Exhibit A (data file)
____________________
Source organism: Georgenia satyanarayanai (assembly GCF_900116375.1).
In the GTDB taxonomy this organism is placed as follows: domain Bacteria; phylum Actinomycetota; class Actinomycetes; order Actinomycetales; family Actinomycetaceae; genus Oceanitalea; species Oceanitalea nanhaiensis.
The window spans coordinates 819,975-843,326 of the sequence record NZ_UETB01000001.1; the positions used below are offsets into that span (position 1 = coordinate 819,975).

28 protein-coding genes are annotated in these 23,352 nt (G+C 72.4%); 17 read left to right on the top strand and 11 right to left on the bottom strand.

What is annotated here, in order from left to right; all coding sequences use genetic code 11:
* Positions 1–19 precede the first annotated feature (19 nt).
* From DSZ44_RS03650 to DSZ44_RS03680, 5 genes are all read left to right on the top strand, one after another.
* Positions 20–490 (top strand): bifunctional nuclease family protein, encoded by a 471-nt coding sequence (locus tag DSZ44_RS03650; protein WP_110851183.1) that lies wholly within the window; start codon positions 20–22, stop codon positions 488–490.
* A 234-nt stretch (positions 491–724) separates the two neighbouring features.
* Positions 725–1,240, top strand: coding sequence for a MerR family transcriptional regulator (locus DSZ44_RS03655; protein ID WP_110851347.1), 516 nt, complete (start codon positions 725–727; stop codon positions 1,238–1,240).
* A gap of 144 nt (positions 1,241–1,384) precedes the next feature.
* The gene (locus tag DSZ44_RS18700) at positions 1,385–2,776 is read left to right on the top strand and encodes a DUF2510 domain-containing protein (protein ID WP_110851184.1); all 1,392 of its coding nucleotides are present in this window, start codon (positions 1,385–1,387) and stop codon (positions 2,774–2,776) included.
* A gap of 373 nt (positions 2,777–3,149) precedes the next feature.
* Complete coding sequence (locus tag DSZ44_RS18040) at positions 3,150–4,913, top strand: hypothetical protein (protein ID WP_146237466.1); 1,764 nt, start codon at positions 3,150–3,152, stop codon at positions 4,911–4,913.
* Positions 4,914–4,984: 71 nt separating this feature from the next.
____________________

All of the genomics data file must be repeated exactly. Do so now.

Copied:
Source organism: Georgenia satyanarayanai (assembly GCF_900116375.1).
In the GTDB taxonomy this organism is placed as follows: domain Bacteria; phylum Actinomycetota; class Actinomycetes; order Actinomycetales; family Actinomycetaceae; genus Oceanitalea; species Oceanitalea nanhaiensis.
The window spans coordinates 819,975-843,326 of the sequence record NZ_UETB01000001.1; the positions used below are offsets into that span (position 1 = coordinate 819,975).

28 protein-coding genes are annotated in these 23,352 nt (G+C 72.4%); 17 read left to right on the top strand and 11 right to left on the bottom strand.

What is annotated here, in order from left to right; all coding sequences use genetic code 11:
* Positions 1–19 precede the first annotated feature (19 nt).
* From DSZ44_RS03650 to DSZ44_RS03680, 5 genes are all read left to right on the top strand, one after another.
* Positions 20–490 (top strand): bifunctional nuclease family protein, encoded by a 471-nt coding sequence (locus tag DSZ44_RS03650; protein WP_110851183.1) that lies wholly within the window; start codon positions 20–22, stop codon positions 488–490.
* A 234-nt stretch (positions 491–724) separates the two neighbouring features.
* Positions 725–1,240, top strand: coding sequence for a MerR family transcriptional regulator (locus DSZ44_RS03655; protein ID WP_110851347.1), 516 nt, complete (start codon positions 725–727; stop codon positions 1,238–1,240).
* A gap of 144 nt (positions 1,241–1,384) precedes the next feature.
* The gene (locus tag DSZ44_RS18700) at positions 1,385–2,776 is read left to right on the top strand and encodes a DUF2510 domain-containing protein (protein ID WP_110851184.1); all 1,392 of its coding nucleotides are present in this window, start codon (positions 1,385–1,387) and stop codon (positions 2,774–2,776) included.
* A gap of 373 nt (positions 2,777–3,149) precedes the next feature.
* Complete coding sequence (locus tag DSZ44_RS18040) at positions 3,150–4,913, top strand: hypothetical protein (protein ID WP_146237466.1); 1,764 nt, start codon at positions 3,150–3,152, stop codon at positions 4,911–4,913.
* Positions 4,914–4,984: 71 nt separating this feature from the next.